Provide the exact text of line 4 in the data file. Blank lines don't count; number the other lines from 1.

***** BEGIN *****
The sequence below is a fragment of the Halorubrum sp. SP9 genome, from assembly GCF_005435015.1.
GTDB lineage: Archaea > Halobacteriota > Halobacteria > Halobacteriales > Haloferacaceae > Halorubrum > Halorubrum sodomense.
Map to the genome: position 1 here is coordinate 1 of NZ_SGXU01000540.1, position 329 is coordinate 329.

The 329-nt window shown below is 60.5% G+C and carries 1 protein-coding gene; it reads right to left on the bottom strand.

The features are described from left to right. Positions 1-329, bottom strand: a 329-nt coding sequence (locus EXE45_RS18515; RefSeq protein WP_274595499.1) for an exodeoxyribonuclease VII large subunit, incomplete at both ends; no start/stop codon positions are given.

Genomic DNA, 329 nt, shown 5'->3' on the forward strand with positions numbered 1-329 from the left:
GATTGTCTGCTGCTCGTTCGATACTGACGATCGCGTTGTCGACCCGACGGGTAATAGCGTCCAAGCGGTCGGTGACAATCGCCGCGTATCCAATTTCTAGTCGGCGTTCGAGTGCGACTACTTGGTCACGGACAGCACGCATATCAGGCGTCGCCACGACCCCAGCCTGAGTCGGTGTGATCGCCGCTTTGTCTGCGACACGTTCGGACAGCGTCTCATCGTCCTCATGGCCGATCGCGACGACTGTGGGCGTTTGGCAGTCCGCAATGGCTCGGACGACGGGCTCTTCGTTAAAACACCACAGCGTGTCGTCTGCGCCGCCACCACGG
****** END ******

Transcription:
The 329-nt window shown below is 60.5% G+C and carries 1 protein-coding gene; it reads right to left on the bottom strand.